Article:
During the toughest summer of many of our professional lives, faculty across the university have been working tenaciously to design effective and resilient learning experiences for our students. We’re all making compassion and flexibility our themes for the fall. When facing uncertainty, it’s helpful to have a supportive community around us. As the first day of class approaches, we can think about our opportunities to build such communities.
Whether we’re teaching online, remotely, or face-to-face, the first day(s) will be best spent connecting with our students and helping them to connect with one another. If the first day of class is just an administrative day, focused on policies, logistics, standards, etc., we’ll miss our best opportunity to shape how students feel about the learning they’ll be doing this fall. We’ll set a better tone for the term if we can foster a sense of belonging , address students’ uncertainties, and demonstrate our care for them and for the learning they’ll do during our time together.
The following are some practical strategies for building community from the first day:
Humanize yourself. It’s often difficult for us to perceive how intimidating we can seem to students. They learn more when we can establish trust and build immediacy, though, including through our presence online . You can begin by introducing yourself during the first Zoom meeting or class session (if you have one). Adding an intro video, or a picture with a paragraph of text, on Canvas helps to ensure that students see it even if they miss the Zoom meeting. If you’re not especially comfortable talking about yourself, you don’t have to get too personal; just explaining how you fell in love with your field can be endearing. It’s even more important to show your investment in your students and their learning, so welcoming them to your course, encouraging them to meet with you, and inviting their questions goes a long way.
Get to know your students. There are many things you can learn about your students that help you shape their learning experience. In any semester, you might like to know about their interests, where they come from, what courses they’ve taken before, etc. Even if you’re teaching a large class, you can learn a lot about who’s in your class by polling them, using Zoom or Kahoot, or inviting them to introduce themselves through video, audio, or text on a Canvas discussion board or Padlet. This semester, you also need to know about their technology access. Do they have sufficient connectivity and equipment for Zoom? Can they stream video? Do they have webcams? You might also want to know if they have privacy and freedom from distraction. You can use a survey, a writing prompt, or both, to elicit this information.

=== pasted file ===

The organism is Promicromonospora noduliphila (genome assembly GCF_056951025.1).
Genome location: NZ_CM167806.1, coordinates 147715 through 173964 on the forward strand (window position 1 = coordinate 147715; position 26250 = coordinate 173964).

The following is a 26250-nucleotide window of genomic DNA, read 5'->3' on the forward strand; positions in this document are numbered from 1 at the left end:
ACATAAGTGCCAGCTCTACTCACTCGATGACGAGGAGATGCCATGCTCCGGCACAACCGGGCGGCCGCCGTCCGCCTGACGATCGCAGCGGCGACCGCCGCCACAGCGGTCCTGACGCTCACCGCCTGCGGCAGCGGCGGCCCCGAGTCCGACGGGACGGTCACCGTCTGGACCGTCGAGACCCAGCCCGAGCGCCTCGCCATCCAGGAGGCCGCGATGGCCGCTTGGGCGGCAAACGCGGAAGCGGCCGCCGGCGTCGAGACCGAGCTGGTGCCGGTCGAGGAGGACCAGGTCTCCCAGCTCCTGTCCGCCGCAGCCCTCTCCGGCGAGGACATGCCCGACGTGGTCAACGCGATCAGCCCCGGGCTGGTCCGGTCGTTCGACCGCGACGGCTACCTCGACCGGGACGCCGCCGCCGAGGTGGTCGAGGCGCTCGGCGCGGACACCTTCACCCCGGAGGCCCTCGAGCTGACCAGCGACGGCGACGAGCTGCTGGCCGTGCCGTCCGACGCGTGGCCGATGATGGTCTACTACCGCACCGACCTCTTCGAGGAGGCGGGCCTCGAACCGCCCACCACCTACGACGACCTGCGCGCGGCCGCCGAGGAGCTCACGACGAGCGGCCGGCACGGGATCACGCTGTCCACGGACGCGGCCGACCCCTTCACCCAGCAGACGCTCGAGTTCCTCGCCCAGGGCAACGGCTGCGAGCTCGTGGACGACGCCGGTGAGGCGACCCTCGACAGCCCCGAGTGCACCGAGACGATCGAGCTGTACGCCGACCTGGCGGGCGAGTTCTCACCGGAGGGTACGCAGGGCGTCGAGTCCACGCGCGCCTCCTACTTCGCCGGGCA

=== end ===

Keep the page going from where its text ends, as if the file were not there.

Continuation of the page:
Helping students interact with and feel comfortable with each other. Even in a normal semester, students often feel isolated in their classes. First-year students in particular may experience the university only in high enrollment courses, where they never speak. Chamblis and Takacs (2014) insist that a sense of social connectedness is a prerequisite for learning. Helping students connect with one another will be beneficial not only for their learning, but also potentially for their mental health, since many people have been feeling more isolated during the pandemic. Asking students to complete some tasks in groups or pairs, right from the start, will habituate them to collaborating and working actively. You can use breakout rooms in Zoom or groups in Canvas for small-group discussions, activities, and other work. It helps to give students a chance to bond (and perhaps share contact information) before they begin collaborating, so introducing themselves should be the first task any time they work together.
Attend to tone. We communicate with students in many ways: on Canvas, in the syllabus, on Zoom, in videos, in project descriptions, and in feedback on their work. Although we’re all likely to remember to use a welcoming tone when speaking with students (e.g., on Zoom or in videos), we can also adjust our written communication to sound supportive. The way we write to our students will be especially important this semester, because so much of our communication will happen remotely. When you’re creating your Canvas page or other course documents, it might help to ask, what can I add or edit to make this sound welcoming for students? How can I convey that I’m glad that they’re in the class, that I care about their learning, and I have confidence they can succeed? Especially if your course has a reputation for being intimidating, you may need to assuage students’ anxieties. You can show them how you’ve designed the course to support their learning, with plenty of opportunities for practice and feedback, and you can steer them toward resources that will help them learn.
We look forward to working with you throughout the semester. Please email us any time at firstname.lastname@example.org for support.